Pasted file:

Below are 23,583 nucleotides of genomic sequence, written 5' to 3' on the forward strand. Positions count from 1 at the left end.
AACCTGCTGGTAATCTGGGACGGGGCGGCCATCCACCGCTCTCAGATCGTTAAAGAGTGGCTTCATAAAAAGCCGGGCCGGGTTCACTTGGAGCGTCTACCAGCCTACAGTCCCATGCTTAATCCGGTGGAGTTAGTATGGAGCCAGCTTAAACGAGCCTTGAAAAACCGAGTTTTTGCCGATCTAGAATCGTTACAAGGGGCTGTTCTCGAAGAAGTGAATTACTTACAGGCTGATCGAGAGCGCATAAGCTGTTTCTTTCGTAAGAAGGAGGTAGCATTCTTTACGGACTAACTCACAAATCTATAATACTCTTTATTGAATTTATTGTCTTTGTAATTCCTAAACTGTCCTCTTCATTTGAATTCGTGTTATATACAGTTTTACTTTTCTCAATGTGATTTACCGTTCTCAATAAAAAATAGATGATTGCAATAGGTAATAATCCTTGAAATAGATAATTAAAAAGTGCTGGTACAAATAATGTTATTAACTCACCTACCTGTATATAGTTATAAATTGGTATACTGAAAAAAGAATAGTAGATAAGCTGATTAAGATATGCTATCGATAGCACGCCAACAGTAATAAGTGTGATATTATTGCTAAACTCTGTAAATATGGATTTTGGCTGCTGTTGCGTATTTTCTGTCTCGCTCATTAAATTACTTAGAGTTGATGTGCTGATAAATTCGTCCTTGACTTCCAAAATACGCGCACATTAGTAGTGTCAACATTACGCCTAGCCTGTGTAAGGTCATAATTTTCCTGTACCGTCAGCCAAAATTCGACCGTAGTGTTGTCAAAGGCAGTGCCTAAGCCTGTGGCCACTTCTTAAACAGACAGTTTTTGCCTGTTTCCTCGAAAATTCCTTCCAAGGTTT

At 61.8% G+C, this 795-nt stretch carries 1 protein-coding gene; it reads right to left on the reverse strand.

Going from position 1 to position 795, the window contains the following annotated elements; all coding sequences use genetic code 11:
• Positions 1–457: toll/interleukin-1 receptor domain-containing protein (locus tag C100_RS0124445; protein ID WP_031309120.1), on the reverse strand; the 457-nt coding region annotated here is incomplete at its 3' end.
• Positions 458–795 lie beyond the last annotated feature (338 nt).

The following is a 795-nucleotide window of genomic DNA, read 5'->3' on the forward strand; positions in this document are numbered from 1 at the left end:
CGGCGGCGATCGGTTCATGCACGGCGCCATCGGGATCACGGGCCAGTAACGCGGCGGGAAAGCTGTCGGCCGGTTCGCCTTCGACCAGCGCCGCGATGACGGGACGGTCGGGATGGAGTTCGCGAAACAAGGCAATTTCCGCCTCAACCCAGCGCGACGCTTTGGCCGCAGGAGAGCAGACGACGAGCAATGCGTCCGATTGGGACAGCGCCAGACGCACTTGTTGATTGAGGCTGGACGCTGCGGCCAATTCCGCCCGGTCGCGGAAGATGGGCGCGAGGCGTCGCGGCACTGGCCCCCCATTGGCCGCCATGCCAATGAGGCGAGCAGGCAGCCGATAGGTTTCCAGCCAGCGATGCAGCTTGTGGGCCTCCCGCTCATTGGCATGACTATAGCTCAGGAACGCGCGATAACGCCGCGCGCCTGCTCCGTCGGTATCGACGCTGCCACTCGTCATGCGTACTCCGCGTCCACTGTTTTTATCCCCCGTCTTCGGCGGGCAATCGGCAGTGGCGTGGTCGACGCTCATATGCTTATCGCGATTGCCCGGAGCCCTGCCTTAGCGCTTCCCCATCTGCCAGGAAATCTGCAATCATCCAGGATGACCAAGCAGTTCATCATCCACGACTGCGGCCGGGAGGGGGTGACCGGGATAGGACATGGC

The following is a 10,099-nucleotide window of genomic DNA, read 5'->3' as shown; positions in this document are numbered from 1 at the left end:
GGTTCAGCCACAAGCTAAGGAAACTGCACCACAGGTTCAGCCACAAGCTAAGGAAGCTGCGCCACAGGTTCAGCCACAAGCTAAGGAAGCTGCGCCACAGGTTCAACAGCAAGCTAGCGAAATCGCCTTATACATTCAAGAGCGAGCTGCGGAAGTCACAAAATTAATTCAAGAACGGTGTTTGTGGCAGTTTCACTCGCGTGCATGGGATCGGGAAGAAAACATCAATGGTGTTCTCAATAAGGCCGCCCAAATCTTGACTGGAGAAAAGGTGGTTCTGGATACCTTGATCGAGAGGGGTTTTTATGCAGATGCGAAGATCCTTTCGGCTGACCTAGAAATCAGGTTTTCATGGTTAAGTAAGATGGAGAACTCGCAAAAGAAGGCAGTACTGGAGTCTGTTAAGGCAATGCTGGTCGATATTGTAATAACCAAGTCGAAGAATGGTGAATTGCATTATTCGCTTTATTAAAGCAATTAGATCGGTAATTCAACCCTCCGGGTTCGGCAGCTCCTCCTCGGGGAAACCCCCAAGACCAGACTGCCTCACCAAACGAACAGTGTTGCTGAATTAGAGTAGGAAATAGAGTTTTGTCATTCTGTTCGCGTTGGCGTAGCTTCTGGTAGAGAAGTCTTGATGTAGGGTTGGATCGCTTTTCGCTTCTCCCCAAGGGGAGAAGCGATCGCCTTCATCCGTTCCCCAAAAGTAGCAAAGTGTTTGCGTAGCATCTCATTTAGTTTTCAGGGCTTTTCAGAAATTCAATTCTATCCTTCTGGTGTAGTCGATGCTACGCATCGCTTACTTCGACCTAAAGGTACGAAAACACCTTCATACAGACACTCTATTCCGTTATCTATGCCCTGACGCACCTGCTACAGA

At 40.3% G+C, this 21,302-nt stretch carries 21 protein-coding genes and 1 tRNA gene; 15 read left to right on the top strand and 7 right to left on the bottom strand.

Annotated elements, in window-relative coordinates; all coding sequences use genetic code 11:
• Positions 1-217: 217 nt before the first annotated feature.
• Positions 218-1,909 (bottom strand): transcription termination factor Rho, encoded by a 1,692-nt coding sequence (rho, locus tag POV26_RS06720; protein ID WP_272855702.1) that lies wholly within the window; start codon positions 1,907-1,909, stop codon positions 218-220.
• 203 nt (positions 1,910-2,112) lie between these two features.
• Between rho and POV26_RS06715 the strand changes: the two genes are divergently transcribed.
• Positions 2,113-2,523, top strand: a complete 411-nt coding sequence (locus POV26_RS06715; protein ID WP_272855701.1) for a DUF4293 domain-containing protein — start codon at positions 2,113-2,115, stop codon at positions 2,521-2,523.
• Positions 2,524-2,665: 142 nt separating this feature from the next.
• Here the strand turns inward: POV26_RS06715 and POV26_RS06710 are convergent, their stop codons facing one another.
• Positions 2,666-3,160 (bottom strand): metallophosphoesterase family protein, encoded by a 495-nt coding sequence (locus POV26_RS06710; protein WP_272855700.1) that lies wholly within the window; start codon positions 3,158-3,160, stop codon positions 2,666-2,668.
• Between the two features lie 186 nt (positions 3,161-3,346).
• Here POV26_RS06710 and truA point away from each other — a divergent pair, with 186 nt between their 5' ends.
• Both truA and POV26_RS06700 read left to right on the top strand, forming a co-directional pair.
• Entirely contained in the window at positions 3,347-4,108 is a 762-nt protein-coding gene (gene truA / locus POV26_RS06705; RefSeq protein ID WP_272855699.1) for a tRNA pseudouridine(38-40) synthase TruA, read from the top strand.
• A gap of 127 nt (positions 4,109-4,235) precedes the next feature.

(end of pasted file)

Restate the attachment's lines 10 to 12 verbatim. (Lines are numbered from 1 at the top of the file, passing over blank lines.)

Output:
GGTTCAGCCACAAGCTAAGGAAACTGCACCACAGGTTCAGCCACAAGCTAAGGAAGCTGCGCCACAGGTTCAGCCACAAGCTAAGGAAGCTGCGCCACAGGTTCAACAGCAAGCTAGCGAAATCGCCTTATACATTCAAGAGCGAGCTGCGGAAGTCACAAAATTAATTCAAGAACGGTGTTTGTGGCAGTTTCACTCGCGTGCATGGGATCGGGAAGAAAACATCAATGGTGTTCTCAATAAGGCCGCCCAAATCTTGACTGGAGAAAAGGTGGTTCTGGATACCTTGATCGAGAGGGGTTTTTATGCAGATGCGAAGATCCTTTCGGCTGACCTAGAAATCAGGTTTTCATGGTTAAGTAAGATGGAGAACTCGCAAAAGAAGGCAGTACTGGAGTCTGTTAAGGCAATGCTGGTCGATATTGTAATAACCAAGTCGAAGAATGGTGAATTGCATTATTCGCTTTATTAAAGCAATTAGATCGGTAATTCAACCCTCCGGGTTCGGCAGCTCCTCCTCGGGGAAACCCCCAAGACCAGACTGCCTCACCAAACGAACAGTGTTGCTGAATTAGAGTAGGAAATAGAGTTTTGTCATTCTGTTCGCGTTGGCGTAGCTTCTGGTAGAGAAGTCTTGATGTAGGGTTGGATCGCTTTTCGCTTCTCCCCAAGGGGAGAAGCGATCGCCTTCATCCGTTCCCCAAAAGTAGCAAAGTGTTTGCGTAGCATCTCATTTAGTTTTCAGGGCTTTTCAGAAATTCAATTCTATCCTTCTGGTGTAGTCGATGCTACGCATCGCTTACTTCGACCTAAAGGTACGAAAACACCTTCATACAGACACTCTATTCCGTTATCTATGCCCTGACGCACCTGCTACAGA

At 40.3% G+C, this 21,302-nt stretch carries 21 protein-coding genes and 1 tRNA gene; 15 read left to right on the top strand and 7 right to left on the bottom strand.

Annotated elements, in window-relative coordinates; all coding sequences use genetic code 11: